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The Canadian embassy's account on the Chinese social networking site Sina Weibo.
The Canadian embassy's account on the Chinese social networking site Sina Weibo.

Canadian embassy's posting on Lai Changxing taken off Chinese site Add to ...

In the slow-evolving world of diplomacy, it may be the biggest innovation since the wax seal: social media that lets Canadian diplomats go around the censors to speak directly to, and hear from, the citizens of the world’s rising superpower.

Tired of having their message telegraphed (or not) through the muddying filter of China’s official media, the Canadian Embassy in Beijing opened an account on the popular Twitter-style social networking site Sina Weibo in June 2011. Rather than waiting for the next ministerial visit before issuing a bland statement, Embassy staff now post four or five items a day on Weibo – many of them inane or irreverent, all of them in Chinese.

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But in a state obsessed with controlling information, relevancy begets difficulties. For the first time since the embassy's account opened, a posting disappeared this week after it touched on sensitive political ground.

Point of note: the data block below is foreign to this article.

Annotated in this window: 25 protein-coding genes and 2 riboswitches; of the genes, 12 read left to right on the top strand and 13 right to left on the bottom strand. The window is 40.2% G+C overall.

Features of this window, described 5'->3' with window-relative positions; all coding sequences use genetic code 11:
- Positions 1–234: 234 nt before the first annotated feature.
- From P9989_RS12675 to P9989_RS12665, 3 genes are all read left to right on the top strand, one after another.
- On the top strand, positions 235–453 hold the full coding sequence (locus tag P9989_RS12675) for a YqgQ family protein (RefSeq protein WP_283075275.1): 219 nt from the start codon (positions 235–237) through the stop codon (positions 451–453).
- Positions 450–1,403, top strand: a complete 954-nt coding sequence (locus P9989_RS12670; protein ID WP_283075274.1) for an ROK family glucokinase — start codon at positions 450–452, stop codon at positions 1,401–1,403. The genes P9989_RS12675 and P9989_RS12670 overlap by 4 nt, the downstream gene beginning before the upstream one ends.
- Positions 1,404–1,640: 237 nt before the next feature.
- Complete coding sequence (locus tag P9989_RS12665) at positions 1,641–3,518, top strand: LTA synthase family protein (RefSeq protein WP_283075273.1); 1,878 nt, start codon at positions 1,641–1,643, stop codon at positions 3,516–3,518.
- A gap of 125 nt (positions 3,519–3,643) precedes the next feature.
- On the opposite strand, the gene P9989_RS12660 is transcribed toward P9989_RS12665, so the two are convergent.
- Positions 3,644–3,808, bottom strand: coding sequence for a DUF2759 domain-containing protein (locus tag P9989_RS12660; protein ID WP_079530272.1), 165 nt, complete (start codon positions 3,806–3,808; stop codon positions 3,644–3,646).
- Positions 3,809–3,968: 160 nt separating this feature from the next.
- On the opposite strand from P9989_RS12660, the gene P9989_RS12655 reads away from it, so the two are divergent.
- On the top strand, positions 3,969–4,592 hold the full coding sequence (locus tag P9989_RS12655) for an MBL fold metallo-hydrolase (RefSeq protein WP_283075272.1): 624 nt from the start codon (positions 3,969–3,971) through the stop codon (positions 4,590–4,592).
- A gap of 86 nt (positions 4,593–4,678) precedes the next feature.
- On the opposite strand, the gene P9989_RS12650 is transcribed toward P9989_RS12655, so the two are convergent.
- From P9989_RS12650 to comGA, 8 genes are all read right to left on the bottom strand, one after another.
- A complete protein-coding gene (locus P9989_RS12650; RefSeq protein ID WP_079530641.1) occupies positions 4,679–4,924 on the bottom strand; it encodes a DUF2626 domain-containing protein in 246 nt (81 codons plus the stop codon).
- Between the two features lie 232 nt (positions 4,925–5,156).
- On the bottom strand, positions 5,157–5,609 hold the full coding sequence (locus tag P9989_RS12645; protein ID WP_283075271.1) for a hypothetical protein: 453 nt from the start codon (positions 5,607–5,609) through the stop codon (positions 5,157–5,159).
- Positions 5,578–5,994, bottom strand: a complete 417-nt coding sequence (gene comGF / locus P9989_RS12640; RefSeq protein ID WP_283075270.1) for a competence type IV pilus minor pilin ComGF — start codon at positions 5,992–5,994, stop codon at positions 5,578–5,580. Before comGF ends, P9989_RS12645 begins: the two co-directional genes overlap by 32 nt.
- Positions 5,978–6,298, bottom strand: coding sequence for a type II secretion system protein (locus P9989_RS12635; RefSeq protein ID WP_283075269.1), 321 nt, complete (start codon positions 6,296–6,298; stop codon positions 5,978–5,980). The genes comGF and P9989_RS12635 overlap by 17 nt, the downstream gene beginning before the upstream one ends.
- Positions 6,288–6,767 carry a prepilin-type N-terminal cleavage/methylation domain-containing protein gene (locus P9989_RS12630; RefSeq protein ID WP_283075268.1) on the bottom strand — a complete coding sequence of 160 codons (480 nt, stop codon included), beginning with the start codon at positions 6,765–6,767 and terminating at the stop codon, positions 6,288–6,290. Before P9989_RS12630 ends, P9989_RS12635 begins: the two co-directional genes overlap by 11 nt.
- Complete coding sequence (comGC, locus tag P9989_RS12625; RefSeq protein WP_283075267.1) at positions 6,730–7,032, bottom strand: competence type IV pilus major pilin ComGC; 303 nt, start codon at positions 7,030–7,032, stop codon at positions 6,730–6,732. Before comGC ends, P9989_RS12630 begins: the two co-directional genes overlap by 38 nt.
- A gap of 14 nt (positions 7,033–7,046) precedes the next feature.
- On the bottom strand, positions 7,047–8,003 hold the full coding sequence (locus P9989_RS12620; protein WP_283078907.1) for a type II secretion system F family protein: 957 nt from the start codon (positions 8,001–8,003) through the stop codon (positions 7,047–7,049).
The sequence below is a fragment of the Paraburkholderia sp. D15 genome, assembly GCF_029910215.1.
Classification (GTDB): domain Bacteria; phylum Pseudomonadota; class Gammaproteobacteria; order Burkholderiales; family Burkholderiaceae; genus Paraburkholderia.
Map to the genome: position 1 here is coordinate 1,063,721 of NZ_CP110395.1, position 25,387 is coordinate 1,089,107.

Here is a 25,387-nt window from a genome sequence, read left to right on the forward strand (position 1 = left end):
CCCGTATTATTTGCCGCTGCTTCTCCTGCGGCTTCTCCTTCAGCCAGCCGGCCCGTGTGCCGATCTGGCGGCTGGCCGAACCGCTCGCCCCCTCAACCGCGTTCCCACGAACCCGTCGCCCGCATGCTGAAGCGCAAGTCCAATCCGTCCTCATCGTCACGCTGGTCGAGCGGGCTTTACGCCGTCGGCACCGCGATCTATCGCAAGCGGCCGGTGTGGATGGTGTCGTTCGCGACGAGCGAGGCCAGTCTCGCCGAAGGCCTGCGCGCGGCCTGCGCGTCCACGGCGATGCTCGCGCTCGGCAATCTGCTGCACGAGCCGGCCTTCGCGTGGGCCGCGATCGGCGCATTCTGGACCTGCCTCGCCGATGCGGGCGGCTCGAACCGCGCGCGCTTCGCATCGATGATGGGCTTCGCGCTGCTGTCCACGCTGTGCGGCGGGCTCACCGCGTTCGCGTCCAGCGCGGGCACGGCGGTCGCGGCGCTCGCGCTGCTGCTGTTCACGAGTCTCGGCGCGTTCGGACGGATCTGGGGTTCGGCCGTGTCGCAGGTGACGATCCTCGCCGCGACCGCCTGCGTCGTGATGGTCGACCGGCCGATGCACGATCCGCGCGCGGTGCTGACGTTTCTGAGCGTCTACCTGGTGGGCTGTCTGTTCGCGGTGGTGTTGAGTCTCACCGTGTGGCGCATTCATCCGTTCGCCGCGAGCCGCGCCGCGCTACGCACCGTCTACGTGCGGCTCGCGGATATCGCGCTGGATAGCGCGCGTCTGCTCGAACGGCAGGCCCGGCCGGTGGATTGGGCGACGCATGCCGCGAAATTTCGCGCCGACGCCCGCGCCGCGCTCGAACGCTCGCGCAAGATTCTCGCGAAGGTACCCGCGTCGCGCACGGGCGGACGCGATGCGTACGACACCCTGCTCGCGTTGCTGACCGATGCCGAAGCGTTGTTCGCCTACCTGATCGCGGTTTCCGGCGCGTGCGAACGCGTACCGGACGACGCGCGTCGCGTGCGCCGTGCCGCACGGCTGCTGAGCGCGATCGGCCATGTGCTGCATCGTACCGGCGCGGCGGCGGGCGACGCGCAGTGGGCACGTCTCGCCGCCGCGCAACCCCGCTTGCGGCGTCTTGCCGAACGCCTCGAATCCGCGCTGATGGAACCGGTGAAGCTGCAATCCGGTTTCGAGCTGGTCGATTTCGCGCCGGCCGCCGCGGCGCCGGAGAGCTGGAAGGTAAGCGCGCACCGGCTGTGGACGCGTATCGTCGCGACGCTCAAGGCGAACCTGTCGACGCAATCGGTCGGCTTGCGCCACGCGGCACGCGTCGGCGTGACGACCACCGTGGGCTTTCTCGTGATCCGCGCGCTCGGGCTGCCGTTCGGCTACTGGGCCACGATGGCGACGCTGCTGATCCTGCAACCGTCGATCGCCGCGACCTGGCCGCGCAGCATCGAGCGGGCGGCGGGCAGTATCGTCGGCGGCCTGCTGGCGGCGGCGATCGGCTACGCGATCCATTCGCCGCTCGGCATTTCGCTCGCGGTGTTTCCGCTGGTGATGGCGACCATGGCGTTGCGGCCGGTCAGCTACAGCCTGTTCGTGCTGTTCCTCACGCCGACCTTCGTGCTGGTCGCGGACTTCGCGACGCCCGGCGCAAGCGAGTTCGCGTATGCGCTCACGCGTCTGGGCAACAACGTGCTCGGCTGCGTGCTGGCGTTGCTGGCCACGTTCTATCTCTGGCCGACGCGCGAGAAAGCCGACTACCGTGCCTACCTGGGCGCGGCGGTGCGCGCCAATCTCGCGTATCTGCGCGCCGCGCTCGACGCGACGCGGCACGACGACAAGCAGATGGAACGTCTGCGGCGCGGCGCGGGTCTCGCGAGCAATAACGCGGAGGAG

After years of seeing Canada’s name dragged through the mud – in both the official media and online – over the refuge granted to Chinese fugitive Lai Changxing, the embassy used Weibo on Wednesday to post the entire Federal Court decision that resulted in the 53-year-old’s deportation to China last month after about a decade-long legal battle.

But the posting was erased from Weibo almost as soon as it went up.

Though the Chinese government is pleased with Mr. Lai's extradition, it likely wouldn’t want too many Chinese reading the entire court decision, which mentions the incarceration of Nobel Peace Prize winner Liu Xiaobo, as well as Beijing’s persecution of Tibetans and the Falun Gong. The ruling Communist Party typically censors most online discussion of these topics.

Unlike Twitter and Facebook, which are both blocked inside China (though accessible to those with access to virtual private networks), Sina Weibo co-operates with the Chinese government by helping censor the online conversations among its 140-million users.

On Thursday, the embassy posted a link to the decision on its Weibo account, but this time referring to Mr. Lai – who is accused of masterminding a massive smuggling ring in the 1990s – as a “well-known wanted criminal.” The second posting remained up all day Friday and drew dozens of comments from “netizens,” as Internet users here are known.

The embassy's Weibo account now has more than 50,000 followers, some of whom join lively discussions on the site about topics such as Canadian visa policies, tourism in the Rocky Mountains and why bookstores such as Chapters allow you to sit and read books without buying anything. The most popular posting is a photograph of a blue lobster reeled in off Prince Edward Island. Old-fashioned announcements about visiting politicians such as Foreign Minister John Baird or Ottawa Mayor Jim Watson are less popular.